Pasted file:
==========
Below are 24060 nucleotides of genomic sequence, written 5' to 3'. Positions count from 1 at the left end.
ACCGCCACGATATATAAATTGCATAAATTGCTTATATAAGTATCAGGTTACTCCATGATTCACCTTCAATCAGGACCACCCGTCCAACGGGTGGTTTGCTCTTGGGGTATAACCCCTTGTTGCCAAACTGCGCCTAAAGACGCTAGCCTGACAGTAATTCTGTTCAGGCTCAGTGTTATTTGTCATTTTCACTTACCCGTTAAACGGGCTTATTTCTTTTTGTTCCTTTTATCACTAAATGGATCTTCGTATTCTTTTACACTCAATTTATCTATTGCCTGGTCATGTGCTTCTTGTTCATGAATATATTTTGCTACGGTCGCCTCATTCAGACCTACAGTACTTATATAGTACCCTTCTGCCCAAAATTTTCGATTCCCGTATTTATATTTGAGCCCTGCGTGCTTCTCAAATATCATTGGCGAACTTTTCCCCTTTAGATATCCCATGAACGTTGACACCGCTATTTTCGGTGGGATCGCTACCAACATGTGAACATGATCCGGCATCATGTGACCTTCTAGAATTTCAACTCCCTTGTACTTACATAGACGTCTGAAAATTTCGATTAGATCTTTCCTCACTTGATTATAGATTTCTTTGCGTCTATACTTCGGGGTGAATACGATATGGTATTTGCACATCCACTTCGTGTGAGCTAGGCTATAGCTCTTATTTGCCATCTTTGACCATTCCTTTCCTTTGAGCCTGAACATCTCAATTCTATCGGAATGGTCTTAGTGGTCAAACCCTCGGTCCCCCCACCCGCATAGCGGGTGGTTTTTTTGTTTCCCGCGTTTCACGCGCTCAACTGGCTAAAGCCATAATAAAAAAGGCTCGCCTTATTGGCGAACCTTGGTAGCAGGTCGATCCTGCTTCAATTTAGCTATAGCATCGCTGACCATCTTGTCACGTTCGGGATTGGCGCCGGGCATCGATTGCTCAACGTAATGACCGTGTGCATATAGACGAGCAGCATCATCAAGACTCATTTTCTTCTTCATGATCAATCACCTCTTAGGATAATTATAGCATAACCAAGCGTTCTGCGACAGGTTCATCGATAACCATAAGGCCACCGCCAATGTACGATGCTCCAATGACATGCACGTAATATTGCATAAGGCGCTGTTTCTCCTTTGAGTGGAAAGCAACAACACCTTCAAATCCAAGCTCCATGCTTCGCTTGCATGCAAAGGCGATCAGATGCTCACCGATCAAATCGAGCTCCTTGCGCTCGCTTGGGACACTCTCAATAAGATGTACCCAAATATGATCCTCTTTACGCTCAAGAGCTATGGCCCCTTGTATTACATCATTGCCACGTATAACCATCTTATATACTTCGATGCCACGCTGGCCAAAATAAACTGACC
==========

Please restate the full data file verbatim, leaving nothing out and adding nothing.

Below are 24060 nucleotides of genomic sequence, written 5' to 3'. Positions count from 1 at the left end.
ACCGCCACGATATATAAATTGCATAAATTGCTTATATAAGTATCAGGTTACTCCATGATTCACCTTCAATCAGGACCACCCGTCCAACGGGTGGTTTGCTCTTGGGGTATAACCCCTTGTTGCCAAACTGCGCCTAAAGACGCTAGCCTGACAGTAATTCTGTTCAGGCTCAGTGTTATTTGTCATTTTCACTTACCCGTTAAACGGGCTTATTTCTTTTTGTTCCTTTTATCACTAAATGGATCTTCGTATTCTTTTACACTCAATTTATCTATTGCCTGGTCATGTGCTTCTTGTTCATGAATATATTTTGCTACGGTCGCCTCATTCAGACCTACAGTACTTATATAGTACCCTTCTGCCCAAAATTTTCGATTCCCGTATTTATATTTGAGCCCTGCGTGCTTCTCAAATATCATTGGCGAACTTTTCCCCTTTAGATATCCCATGAACGTTGACACCGCTATTTTCGGTGGGATCGCTACCAACATGTGAACATGATCCGGCATCATGTGACCTTCTAGAATTTCAACTCCCTTGTACTTACATAGACGTCTGAAAATTTCGATTAGATCTTTCCTCACTTGATTATAGATTTCTTTGCGTCTATACTTCGGGGTGAATACGATATGGTATTTGCACATCCACTTCGTGTGAGCTAGGCTATAGCTCTTATTTGCCATCTTTGACCATTCCTTTCCTTTGAGCCTGAACATCTCAATTCTATCGGAATGGTCTTAGTGGTCAAACCCTCGGTCCCCCCACCCGCATAGCGGGTGGTTTTTTTGTTTCCCGCGTTTCACGCGCTCAACTGGCTAAAGCCATAATAAAAAAGGCTCGCCTTATTGGCGAACCTTGGTAGCAGGTCGATCCTGCTTCAATTTAGCTATAGCATCGCTGACCATCTTGTCACGTTCGGGATTGGCGCCGGGCATCGATTGCTCAACGTAATGACCGTGTGCATATAGACGAGCAGCATCATCAAGACTCATTTTCTTCTTCATGATCAATCACCTCTTAGGATAATTATAGCATAACCAAGCGTTCTGCGACAGGTTCATCGATAACCATAAGGCCACCGCCAATGTACGATGCTCCAATGACATGCACGTAATATTGCATAAGGCGCTGTTTCTCCTTTGAGTGGAAAGCAACAACACCTTCAAATCCAAGCTCCATGCTTCGCTTGCATGCAAAGGCGATCAGATGCTCACCGATCAAATCGAGCTCCTTGCGCTCGCTTGGGACACTCTCAATAAGATGTACCCAAATATGATCCTCTTTACGCTCAAGAGCTATGGCCCCTTGTATTACATCATTGCCACGTATAACCATCTTATATACTTCGATGCCACGCTGGCCAAAATAAACTGACC